Positions and Practice
SALE OF MEDICATIONS BY PHYSICIANS
I. The AANP is a strong proponent of Preventive Medicine and considers adequate nutrition to be of primary importance in the maintenance of health and the prevention of disease.
II. There are numerous references in the medical literature that document the existence of subclinical disease and the fact that the chances of anyone consuming a diet that meets the RDA for all nutrients is extremely unlikely.
III. There are numerous citations in the medical literature about the efficacy of homeopathic, botanical and other natural substances as medications to be used in the treatment of disease. It is common knowledge that many of the medications prescribed by Naturopathic Physicians (such as homeopathic and botanical medications as well as certain nutrient supplements) are not available elsewhere.
IV. Certain medications, although available through retailers, exist in these markets as different formulations than the physician determines most effective for his patients. These "optimal formulations" may only be available through companies that sell exclusively to physicians.
V. Certain formulations are classified as "legend drugs" (even through they may be natural origin). These medications may be obtainable via a prescription yet are not readily available through retail pharmacies.
VI. In general, the companies that supply products to physicians are under strict scrutiny by the FDA. This ensures certain standards of quality control. While true for the majority of companies that supply health food stores, certain companies may avoid FDA regulation.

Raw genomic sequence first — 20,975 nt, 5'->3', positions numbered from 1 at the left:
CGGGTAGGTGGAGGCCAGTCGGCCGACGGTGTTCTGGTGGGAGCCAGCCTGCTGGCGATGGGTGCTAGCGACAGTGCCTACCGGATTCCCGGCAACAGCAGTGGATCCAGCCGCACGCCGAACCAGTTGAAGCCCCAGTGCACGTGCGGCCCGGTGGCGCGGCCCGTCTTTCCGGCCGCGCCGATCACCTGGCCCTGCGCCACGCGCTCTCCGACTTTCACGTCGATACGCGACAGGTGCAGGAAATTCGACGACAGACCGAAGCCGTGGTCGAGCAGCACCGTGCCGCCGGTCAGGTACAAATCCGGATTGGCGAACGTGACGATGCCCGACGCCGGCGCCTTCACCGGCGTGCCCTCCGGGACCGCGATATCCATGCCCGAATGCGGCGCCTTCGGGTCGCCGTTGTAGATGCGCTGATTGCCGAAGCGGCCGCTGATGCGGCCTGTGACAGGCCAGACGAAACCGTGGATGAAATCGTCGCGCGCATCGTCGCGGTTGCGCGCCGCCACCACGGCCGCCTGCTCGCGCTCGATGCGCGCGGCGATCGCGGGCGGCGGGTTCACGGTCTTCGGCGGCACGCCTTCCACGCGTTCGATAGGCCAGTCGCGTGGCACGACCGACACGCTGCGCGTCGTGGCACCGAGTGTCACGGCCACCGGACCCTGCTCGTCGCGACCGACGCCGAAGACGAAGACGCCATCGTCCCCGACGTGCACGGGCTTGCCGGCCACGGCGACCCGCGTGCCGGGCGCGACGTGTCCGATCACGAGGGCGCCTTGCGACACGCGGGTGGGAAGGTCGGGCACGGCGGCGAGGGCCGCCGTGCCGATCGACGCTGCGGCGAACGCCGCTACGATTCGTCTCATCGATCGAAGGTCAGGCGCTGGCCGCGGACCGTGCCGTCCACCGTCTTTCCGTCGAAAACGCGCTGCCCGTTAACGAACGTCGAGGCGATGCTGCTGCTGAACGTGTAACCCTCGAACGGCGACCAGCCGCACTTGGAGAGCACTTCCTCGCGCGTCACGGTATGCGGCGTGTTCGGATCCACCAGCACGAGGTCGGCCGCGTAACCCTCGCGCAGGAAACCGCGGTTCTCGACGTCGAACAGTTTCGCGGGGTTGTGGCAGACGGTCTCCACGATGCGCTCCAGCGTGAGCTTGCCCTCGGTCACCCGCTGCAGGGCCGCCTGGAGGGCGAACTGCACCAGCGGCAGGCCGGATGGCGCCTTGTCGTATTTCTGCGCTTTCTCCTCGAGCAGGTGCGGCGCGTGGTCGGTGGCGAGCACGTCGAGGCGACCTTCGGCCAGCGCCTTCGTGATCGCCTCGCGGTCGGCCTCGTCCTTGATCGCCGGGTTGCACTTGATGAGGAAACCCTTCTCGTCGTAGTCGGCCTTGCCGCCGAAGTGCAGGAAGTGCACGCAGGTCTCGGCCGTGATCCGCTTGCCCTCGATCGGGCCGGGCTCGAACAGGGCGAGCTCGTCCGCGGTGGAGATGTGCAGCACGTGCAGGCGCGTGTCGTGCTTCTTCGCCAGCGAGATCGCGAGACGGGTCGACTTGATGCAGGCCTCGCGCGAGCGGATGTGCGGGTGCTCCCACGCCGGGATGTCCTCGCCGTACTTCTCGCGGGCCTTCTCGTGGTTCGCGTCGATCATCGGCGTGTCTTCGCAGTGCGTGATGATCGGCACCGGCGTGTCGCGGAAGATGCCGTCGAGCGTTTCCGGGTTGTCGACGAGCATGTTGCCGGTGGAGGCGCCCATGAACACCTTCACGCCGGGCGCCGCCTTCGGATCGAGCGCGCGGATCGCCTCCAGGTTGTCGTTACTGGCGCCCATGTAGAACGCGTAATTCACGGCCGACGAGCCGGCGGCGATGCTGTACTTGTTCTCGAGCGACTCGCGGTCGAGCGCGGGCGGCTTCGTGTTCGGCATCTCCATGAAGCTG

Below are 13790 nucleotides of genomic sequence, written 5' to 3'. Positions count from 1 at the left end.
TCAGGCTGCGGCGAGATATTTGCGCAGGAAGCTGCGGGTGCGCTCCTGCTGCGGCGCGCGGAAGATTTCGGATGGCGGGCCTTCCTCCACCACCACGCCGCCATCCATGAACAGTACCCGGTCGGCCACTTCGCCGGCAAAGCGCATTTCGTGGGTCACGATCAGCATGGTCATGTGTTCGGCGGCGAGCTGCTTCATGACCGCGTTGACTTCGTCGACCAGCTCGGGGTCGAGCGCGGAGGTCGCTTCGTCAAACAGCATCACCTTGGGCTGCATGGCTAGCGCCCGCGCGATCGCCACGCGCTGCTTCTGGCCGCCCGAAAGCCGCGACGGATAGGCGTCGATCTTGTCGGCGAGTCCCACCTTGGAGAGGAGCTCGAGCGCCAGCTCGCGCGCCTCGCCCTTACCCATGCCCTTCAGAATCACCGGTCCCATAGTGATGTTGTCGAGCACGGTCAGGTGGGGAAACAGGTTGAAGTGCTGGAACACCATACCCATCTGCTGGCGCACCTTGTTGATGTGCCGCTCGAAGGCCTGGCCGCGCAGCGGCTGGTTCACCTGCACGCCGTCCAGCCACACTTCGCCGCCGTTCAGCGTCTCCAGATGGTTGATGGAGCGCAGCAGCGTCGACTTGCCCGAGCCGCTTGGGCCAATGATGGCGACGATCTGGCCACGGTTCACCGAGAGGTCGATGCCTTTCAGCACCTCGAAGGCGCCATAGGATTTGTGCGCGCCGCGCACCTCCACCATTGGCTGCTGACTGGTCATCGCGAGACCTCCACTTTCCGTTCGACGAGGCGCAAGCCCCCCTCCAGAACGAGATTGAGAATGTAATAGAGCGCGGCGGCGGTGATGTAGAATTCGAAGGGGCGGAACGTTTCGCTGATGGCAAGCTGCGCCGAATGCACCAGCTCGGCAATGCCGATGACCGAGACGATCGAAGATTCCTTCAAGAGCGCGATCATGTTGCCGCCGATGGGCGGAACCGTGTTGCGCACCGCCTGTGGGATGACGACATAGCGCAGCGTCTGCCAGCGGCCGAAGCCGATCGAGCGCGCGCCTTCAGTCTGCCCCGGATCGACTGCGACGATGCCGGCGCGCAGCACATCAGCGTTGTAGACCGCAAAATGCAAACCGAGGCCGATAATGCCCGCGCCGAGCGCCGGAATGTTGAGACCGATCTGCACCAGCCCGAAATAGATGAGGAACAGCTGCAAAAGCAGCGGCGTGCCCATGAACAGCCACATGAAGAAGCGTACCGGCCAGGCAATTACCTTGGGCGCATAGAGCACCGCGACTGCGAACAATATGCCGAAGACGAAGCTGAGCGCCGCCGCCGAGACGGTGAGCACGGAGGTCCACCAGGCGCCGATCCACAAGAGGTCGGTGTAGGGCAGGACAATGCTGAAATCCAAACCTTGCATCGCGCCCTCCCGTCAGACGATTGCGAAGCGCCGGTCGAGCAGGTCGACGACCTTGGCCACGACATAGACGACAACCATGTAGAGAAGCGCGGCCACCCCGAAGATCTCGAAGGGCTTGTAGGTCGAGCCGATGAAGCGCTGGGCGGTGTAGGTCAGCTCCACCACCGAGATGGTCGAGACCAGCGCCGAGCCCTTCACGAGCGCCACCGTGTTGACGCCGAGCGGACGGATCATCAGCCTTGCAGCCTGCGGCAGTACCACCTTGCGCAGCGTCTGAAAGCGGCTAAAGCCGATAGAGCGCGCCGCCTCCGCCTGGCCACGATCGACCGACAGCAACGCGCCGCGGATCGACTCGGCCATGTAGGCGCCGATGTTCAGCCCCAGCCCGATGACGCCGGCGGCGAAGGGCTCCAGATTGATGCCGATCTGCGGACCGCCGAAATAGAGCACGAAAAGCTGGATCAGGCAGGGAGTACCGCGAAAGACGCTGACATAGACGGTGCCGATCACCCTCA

VII. Any selling of medications within a doctor's office must be based on addressing the needs of the patient. The making of profit is always viewed as a secondary consideration. This is an extension of the code of ethics of the state and national associations governing the conduct of Naturopathic Physicians.
VIII. While the retail selling of medications could be construed as a conflict of interest on the part of the physician; as long as the underlying intention remains the patient's best interest and not to make profit, and no other source for the formulation and quality of the medication that the physician feels is adequate exists, this remains a legitimate and viable service.
IX. The AANP expects that its members act conscientiously and within accepted codes of ethics concerning these and all professional matters. Any breach of this should be reported to the AANP if writing as identified.
Principal Authors: Martin Milner, ND, Konrad Kail, ND
Adopted at the 1990 Annual Convention.